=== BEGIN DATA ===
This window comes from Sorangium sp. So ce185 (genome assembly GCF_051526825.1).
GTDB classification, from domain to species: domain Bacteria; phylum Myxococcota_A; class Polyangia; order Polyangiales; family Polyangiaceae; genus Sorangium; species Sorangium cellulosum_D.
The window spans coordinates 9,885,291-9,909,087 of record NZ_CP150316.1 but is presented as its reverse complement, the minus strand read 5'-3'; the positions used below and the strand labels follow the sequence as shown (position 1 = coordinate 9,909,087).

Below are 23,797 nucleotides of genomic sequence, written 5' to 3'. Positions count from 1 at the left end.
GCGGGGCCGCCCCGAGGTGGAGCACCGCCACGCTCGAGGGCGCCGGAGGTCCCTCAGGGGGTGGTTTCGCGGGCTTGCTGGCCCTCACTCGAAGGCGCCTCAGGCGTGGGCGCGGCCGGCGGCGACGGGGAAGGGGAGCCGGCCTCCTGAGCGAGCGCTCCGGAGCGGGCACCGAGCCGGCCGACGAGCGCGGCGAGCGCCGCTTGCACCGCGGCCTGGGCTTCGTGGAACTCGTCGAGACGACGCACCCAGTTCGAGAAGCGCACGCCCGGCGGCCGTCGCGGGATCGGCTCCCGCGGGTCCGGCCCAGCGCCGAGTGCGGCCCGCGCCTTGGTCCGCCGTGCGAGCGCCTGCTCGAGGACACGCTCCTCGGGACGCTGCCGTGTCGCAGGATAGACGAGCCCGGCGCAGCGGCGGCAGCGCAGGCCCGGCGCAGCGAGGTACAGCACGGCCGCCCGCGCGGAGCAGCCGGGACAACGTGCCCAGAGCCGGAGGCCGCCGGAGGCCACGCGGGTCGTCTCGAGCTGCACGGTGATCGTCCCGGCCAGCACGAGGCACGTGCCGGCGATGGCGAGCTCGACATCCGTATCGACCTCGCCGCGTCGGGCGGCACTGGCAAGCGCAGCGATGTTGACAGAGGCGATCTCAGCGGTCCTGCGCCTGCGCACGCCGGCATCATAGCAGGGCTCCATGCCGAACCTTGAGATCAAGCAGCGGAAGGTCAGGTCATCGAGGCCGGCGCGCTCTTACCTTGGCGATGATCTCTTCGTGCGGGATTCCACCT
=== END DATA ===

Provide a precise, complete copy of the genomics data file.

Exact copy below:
This window comes from Sorangium sp. So ce185 (genome assembly GCF_051526825.1).
GTDB classification, from domain to species: domain Bacteria; phylum Myxococcota_A; class Polyangia; order Polyangiales; family Polyangiaceae; genus Sorangium; species Sorangium cellulosum_D.
The window spans coordinates 9,885,291-9,909,087 of record NZ_CP150316.1 but is presented as its reverse complement, the minus strand read 5'-3'; the positions used below and the strand labels follow the sequence as shown (position 1 = coordinate 9,909,087).

Below are 23,797 nucleotides of genomic sequence, written 5' to 3'. Positions count from 1 at the left end.
GCGGGGCCGCCCCGAGGTGGAGCACCGCCACGCTCGAGGGCGCCGGAGGTCCCTCAGGGGGTGGTTTCGCGGGCTTGCTGGCCCTCACTCGAAGGCGCCTCAGGCGTGGGCGCGGCCGGCGGCGACGGGGAAGGGGAGCCGGCCTCCTGAGCGAGCGCTCCGGAGCGGGCACCGAGCCGGCCGACGAGCGCGGCGAGCGCCGCTTGCACCGCGGCCTGGGCTTCGTGGAACTCGTCGAGACGACGCACCCAGTTCGAGAAGCGCACGCCCGGCGGCCGTCGCGGGATCGGCTCCCGCGGGTCCGGCCCAGCGCCGAGTGCGGCCCGCGCCTTGGTCCGCCGTGCGAGCGCCTGCTCGAGGACACGCTCCTCGGGACGCTGCCGTGTCGCAGGATAGACGAGCCCGGCGCAGCGGCGGCAGCGCAGGCCCGGCGCAGCGAGGTACAGCACGGCCGCCCGCGCGGAGCAGCCGGGACAACGTGCCCAGAGCCGGAGGCCGCCGGAGGCCACGCGGGTCGTCTCGAGCTGCACGGTGATCGTCCCGGCCAGCACGAGGCACGTGCCGGCGATGGCGAGCTCGACATCCGTATCGACCTCGCCGCGTCGGGCGGCACTGGCAAGCGCAGCGATGTTGACAGAGGCGATCTCAGCGGTCCTGCGCCTGCGCACGCCGGCATCATAGCAGGGCTCCATGCCGAACCTTGAGATCAAGCAGCGGAAGGTCAGGTCATCGAGGCCGGCGCGCTCTTACCTTGGCGATGATCTCTTCGTGCGGGATTCCACCT